Why only last month, the name game morphed again in the world of business when Google reorganized under the new – Alphabet. (Stay with me on this. There is a longevity connection.)
As a broadcast from The Motley Fool simply describes it, under this new Alphabet set-up, the morphing Google will be “…separating its money making businesses from its Moonshot ones….Google Ad and Internet properties being separated from some of their more tertiary businesses.” It just so happens, as I have referenced in previous posts, one of those “Moonshot businesses” is Calico.
Celebrating its second anniversary last week, Calico’s mission is as they state, “tackling aging, one of life’s greatest mysteries.” This is no mere tertiary business. Since the investments poured forth, this Google moonshot has formed collaborations with other companies such as big pharma AbbVie, to form a new research centre to develop therapies for people with age-related diseases and, recently AncestryDNA, to research the genetics of the human lifespan.
Collaborative venture lift off
Moonshot thinking in the biotechnology field, focused on goals with lofty hyper-phrases like “ending aging” and “increasing longevity”, has lifted off significantly in the last five years. Most of this well intended activity is only possible because of the collaborative ventures between big business and big academia, where innovation is encouraged often through contests and, as featured in my Sept.15 blog – crowdfunding, exampled by Lifespan.io with their new launch.
Other areas of technology like robotics and assistive technologies are also part of the aging and longevity “moonshot business” world, but that is another discussion. Basic everyday products and services targeted at an older demographic (from medical supplies to home care services) are chunking out their share of the market and are ubiquitous, as evidenced by the endless advertising we see. The moonshot market is still under the radar of mainstream marketing.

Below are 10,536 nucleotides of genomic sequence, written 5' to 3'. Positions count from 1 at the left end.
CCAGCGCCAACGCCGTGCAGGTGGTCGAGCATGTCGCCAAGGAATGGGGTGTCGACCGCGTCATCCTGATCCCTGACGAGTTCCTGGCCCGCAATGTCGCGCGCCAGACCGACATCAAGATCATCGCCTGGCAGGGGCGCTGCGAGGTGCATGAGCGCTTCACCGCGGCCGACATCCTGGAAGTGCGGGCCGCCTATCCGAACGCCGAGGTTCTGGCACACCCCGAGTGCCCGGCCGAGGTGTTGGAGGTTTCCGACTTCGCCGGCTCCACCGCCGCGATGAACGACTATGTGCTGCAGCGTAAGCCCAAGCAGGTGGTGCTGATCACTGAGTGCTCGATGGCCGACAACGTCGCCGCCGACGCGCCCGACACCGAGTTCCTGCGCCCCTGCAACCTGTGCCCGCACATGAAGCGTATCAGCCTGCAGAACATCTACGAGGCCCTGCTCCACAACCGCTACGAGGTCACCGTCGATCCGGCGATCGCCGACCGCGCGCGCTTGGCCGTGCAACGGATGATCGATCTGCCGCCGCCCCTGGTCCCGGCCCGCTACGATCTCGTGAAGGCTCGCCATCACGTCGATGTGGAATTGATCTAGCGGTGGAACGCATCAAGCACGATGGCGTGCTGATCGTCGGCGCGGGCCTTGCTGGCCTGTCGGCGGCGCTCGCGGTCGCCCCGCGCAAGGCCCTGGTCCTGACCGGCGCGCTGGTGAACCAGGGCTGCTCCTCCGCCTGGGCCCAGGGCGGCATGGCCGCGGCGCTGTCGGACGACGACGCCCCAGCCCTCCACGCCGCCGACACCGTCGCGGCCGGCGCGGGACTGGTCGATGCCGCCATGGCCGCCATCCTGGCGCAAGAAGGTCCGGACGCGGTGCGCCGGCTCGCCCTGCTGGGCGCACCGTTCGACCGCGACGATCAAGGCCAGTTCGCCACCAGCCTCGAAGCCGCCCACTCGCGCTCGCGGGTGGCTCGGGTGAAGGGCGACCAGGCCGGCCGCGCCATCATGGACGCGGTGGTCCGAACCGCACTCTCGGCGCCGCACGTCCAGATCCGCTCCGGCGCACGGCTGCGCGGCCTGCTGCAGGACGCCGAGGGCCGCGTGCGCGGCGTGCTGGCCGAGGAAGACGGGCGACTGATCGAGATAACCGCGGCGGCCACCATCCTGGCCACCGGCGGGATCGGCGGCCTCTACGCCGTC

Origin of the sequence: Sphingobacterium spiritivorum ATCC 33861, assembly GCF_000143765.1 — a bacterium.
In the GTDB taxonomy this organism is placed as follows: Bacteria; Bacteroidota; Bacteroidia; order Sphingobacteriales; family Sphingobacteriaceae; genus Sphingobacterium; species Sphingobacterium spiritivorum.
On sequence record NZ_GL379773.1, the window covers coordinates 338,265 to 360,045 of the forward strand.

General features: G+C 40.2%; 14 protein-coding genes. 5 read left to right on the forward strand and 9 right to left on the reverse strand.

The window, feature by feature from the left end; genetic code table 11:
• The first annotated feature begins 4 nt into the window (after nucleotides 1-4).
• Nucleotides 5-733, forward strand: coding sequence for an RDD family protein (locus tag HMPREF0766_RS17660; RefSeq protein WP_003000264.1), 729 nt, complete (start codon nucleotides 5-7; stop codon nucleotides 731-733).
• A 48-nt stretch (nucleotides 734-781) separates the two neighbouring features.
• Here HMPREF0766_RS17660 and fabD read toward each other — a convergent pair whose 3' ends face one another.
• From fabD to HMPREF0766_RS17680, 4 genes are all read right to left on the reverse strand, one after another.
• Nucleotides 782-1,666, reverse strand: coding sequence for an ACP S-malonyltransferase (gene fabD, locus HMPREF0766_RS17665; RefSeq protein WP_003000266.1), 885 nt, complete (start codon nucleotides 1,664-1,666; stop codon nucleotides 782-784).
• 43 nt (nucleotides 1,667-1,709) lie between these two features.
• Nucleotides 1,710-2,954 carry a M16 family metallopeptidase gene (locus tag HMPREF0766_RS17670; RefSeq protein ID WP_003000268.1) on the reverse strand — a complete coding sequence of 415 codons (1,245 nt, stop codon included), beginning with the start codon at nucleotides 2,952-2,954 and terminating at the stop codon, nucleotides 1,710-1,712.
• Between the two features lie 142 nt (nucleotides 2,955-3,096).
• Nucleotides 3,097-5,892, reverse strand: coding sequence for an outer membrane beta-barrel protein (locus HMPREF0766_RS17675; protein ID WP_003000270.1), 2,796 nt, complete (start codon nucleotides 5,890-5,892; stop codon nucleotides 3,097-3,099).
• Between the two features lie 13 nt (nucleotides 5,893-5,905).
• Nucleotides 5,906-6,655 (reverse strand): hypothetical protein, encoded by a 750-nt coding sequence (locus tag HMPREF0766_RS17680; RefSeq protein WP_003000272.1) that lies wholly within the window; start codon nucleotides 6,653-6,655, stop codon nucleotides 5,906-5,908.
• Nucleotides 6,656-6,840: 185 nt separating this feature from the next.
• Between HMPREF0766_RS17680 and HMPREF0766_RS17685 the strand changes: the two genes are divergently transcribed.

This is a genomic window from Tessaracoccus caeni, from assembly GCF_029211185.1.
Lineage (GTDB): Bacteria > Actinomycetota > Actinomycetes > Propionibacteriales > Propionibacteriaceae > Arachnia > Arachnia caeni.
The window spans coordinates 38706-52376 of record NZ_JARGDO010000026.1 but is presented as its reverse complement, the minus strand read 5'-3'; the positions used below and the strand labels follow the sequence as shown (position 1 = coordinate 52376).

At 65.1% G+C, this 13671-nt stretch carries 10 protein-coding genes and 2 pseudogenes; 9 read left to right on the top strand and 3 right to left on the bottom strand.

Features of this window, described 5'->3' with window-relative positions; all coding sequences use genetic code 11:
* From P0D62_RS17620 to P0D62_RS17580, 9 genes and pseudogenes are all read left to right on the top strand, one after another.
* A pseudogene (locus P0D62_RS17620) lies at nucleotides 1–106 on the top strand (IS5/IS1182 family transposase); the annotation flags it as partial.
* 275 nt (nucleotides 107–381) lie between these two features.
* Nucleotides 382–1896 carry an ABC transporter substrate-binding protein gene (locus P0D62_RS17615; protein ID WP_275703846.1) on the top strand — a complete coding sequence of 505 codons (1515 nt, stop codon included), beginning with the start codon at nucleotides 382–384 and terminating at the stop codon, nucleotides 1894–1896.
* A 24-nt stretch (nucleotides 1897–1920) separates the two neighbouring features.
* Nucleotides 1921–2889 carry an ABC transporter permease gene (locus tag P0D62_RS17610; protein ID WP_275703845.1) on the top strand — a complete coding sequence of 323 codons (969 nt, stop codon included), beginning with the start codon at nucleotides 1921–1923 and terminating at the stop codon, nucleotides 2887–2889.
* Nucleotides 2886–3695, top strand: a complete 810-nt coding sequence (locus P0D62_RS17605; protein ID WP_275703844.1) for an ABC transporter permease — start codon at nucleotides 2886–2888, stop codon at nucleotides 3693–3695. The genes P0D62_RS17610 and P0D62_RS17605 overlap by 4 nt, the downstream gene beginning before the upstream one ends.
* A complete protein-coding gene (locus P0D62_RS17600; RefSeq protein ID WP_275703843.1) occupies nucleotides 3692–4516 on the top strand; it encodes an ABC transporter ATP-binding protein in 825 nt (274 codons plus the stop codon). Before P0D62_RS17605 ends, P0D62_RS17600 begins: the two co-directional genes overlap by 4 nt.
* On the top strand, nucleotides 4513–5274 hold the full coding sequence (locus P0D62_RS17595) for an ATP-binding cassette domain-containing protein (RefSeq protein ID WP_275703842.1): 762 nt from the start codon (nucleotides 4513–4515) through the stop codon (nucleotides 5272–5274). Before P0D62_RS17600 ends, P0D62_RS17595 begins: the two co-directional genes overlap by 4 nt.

Will this soon change? To hear some talk we are on the verge of a new age of discovery comparing this quest, unlocking the potential of life extension, to the first flight by the Wright brothers and the first landing on the moon in 1969, lathered by phrases like “the death of aging”.
“The future belongs to those who see possibilities before they become obvious.” John Sculley, Moonshot entrepreneur
So it goes. If you want to get in on a big shoot, fifty years after the moon landing, then visit the team at Palo Alto and enter their 2019 Longevity Prize. Next registration deadline is Dec.31, 2015. It’s another fascinating story in what Theodore Roszak called the “disruptive wonders of biotechnology”.
Judging by the photo gallery of the illustrious teams on the web site, my sense is that they are of an age now, where up the line in 20-30 years, they might just see us all benefit from the fruits of these first moonshots and a better promise of longevity.